Opinions expressed by Entrepreneur contributors are their own.
1. Invest in your team
The biggest asset any startup has is its team. The product may change, the market and the regulations as well, but if your team members are able to adjust to new circumstances, if they don’t panic and can work in situations of ambiguity, that means your startup is sustainable. Invest your time, money and expertise in building up strong relationships with talented professionals around you. No matter what crisis happens, your team of like-minded people will be there for you. That means a little give and take. Do not forget to be open to criticism. It is hard, but the people you work with need to feel valued and listened to. That is why they want to be able to be open and sincere with you. VCs will challenge your leadership qualities as well as pay close attention to the atmosphere between the team members.
Related: How to Keep Your Startup Team Adaptable
2. Don’t look for your investor at the meet-ups
You don’t need to waste time attending dozens of events, as a speaker or listener, actually. In the first case, it mainly feeds your ego. In the second, you’re essentially fearing missing out. None are useful to a startup founder, quite the contrary. Covid has taught us to engage in all kinds of social interactions online, so try to spend your time with reason and arrange first meetings via the internet. Attend only a limited amount of offline events, where you can learn something new from real experts or meet people who might become a solid part of your network.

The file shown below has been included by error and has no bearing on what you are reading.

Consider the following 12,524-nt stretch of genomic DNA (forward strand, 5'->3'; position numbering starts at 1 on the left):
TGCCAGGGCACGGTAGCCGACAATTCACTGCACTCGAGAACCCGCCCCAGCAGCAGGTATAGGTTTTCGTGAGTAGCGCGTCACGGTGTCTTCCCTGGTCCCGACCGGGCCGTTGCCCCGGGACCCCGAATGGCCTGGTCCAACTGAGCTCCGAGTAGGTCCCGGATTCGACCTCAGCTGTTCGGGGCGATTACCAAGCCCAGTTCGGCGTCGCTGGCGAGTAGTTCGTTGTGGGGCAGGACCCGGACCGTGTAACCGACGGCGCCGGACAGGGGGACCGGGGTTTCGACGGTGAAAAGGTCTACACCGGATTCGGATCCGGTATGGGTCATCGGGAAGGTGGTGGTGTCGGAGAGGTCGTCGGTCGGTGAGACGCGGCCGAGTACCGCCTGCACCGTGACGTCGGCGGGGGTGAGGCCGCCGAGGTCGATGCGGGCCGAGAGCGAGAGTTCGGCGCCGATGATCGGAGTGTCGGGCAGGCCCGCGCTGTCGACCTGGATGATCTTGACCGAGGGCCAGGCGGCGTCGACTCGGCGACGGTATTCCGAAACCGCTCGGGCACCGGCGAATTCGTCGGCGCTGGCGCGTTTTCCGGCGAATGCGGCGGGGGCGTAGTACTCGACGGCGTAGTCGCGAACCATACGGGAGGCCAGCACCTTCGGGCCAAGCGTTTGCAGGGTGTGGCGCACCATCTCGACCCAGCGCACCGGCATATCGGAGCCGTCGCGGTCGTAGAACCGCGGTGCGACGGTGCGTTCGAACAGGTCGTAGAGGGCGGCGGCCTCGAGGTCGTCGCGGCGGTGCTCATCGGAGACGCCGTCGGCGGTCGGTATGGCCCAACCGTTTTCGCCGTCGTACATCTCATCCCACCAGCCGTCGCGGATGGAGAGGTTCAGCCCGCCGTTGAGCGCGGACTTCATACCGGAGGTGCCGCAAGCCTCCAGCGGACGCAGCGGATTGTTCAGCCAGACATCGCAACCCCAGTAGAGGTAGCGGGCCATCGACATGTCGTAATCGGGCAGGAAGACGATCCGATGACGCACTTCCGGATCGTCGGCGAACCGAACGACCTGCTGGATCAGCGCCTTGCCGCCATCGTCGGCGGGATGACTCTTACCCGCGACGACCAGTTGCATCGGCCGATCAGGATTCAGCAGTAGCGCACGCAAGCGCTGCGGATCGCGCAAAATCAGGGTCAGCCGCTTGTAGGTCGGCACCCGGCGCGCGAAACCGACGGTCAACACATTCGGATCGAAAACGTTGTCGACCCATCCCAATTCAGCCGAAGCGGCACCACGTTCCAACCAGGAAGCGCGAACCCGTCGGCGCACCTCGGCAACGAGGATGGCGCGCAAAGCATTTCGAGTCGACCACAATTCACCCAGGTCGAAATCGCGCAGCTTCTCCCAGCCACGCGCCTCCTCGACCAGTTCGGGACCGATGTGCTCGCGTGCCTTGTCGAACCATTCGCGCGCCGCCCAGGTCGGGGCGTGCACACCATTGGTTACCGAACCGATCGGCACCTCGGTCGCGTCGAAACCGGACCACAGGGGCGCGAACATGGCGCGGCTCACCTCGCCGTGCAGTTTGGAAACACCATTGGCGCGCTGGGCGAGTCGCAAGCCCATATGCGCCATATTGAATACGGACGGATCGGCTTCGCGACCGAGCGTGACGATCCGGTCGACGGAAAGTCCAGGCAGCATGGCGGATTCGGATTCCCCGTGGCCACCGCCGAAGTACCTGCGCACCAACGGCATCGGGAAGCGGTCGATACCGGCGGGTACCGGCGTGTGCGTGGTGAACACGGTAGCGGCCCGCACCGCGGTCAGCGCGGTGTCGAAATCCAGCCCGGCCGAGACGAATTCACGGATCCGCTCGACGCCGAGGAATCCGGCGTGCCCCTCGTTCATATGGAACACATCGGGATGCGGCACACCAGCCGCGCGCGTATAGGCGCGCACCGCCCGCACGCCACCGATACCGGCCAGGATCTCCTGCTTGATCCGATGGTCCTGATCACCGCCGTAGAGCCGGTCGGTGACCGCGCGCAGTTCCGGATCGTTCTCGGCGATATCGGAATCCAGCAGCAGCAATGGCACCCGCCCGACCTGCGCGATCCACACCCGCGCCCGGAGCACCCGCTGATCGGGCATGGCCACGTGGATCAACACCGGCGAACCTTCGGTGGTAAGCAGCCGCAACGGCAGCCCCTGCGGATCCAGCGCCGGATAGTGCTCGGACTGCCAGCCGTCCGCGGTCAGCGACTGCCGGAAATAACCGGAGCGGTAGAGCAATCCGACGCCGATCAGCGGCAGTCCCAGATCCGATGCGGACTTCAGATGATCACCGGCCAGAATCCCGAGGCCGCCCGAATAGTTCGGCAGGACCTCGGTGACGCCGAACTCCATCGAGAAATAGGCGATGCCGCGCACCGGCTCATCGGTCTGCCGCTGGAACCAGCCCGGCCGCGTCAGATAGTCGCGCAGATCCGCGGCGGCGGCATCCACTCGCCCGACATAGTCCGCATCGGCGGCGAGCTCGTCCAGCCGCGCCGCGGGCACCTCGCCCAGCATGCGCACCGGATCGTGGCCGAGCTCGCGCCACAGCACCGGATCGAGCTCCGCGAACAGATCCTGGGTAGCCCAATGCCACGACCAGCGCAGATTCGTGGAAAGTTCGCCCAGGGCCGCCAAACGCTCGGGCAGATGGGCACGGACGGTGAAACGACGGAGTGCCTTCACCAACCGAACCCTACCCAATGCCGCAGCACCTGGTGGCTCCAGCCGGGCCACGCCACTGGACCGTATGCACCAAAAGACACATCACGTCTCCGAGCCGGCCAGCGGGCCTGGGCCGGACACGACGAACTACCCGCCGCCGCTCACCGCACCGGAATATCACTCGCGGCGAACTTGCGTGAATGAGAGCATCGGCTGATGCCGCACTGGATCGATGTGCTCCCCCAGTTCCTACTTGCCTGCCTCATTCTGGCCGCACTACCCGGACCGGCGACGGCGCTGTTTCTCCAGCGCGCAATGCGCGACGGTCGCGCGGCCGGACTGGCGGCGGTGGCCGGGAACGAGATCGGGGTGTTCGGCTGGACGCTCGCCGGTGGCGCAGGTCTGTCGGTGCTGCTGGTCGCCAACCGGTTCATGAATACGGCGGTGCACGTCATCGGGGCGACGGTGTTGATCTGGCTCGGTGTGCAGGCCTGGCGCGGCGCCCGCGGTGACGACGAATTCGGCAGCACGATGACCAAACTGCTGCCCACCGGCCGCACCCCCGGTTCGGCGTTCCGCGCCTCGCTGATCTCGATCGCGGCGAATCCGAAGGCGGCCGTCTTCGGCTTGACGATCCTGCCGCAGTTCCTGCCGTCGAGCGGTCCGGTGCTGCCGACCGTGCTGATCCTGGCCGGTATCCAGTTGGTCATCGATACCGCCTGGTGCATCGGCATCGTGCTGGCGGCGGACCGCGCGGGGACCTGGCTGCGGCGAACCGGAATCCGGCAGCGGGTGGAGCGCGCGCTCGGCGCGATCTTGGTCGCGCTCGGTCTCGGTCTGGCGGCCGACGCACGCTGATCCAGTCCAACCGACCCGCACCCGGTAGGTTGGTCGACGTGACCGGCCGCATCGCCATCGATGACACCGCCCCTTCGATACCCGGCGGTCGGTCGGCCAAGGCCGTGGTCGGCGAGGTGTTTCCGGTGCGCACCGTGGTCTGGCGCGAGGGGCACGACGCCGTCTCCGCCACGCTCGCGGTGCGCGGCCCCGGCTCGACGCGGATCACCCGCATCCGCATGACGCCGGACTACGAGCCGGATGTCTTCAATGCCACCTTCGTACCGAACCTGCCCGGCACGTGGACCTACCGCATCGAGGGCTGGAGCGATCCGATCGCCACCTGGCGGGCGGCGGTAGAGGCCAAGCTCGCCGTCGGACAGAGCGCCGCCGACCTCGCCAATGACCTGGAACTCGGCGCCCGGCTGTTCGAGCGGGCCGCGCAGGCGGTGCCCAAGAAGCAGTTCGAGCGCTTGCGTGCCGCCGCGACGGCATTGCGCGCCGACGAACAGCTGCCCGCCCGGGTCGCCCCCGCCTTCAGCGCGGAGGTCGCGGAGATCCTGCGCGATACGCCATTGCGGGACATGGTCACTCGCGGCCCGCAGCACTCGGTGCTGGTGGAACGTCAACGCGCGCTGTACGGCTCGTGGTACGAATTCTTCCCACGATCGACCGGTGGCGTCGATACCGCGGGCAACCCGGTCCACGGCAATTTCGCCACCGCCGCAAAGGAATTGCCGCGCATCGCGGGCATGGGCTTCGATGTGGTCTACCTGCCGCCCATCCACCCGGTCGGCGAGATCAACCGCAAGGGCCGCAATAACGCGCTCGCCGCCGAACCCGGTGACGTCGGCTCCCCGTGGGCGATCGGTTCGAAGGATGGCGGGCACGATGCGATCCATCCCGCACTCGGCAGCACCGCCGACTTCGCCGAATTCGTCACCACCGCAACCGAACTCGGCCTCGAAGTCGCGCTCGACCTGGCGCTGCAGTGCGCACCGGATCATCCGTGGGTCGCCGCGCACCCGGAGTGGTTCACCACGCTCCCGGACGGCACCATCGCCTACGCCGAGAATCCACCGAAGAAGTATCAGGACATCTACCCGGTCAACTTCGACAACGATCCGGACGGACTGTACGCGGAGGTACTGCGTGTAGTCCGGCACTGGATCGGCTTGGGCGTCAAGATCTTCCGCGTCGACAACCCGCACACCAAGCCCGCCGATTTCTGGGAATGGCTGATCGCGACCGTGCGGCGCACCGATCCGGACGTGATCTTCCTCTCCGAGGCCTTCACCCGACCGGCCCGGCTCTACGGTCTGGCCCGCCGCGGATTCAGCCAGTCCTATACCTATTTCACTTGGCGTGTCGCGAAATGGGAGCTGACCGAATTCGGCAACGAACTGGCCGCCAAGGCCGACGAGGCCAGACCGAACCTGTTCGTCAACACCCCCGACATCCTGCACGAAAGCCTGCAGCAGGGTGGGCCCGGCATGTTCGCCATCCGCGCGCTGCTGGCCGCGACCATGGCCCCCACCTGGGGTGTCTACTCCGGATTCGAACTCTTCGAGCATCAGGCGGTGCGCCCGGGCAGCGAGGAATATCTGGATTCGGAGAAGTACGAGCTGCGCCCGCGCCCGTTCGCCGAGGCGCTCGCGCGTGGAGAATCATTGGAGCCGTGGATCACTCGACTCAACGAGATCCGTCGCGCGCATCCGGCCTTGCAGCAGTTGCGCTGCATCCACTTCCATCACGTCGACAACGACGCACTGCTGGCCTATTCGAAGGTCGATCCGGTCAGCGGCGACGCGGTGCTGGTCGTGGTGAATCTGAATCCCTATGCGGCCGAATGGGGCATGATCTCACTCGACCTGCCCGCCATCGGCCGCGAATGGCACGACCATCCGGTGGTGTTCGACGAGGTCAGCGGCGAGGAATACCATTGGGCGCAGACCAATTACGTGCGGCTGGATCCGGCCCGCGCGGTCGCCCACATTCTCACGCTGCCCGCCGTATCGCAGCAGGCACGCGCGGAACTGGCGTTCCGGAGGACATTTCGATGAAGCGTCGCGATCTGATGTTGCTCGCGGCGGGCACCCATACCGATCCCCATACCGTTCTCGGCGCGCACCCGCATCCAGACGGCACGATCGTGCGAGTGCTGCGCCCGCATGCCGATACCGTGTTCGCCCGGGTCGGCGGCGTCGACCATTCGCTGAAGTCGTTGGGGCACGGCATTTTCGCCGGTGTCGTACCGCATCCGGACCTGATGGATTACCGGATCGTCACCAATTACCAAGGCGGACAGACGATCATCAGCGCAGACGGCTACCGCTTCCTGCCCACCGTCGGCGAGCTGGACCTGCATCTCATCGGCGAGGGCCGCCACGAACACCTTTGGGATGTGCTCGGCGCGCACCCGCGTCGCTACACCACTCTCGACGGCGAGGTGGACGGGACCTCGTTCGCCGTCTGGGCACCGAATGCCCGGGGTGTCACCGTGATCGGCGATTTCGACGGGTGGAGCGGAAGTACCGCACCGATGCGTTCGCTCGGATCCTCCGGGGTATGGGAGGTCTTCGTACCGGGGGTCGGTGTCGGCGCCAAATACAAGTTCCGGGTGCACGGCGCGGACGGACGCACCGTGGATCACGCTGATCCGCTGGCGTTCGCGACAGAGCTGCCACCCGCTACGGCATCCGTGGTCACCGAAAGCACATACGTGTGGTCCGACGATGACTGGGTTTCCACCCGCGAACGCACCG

3. Burn bridges
This might sound scary, but for a venture capitalist, the fact that a founder is focused only on their startup is a must. Of course, there have been cases where successful founders ran two to three projects simultaneously, even cases where they had a full-time job while building their startup on the side. These are rare exceptions. Do not consider these examples or rules, because VCs do not. You should decide whether you are “all in” if you want others to give you money and trust in your willingness to create a huge company.
4. Understand the VC logic
VCs will only consider those investment opportunities which can likely meet their target to make a 10x return on investment. The timeframe for that return must be realistic as well. It should not exceed 5 to 7 years of post-investment. Good deal terms equally matter, thus we need to take into account a combination of the investment amount, the pre-money valuation, the equity ownership, the potential dilution, the acquisition purchase price, etc. The founder and the investor will be in the same boat for quite a long time. Hence, it is crucial for them to understand each other’s motivation from the very beginning.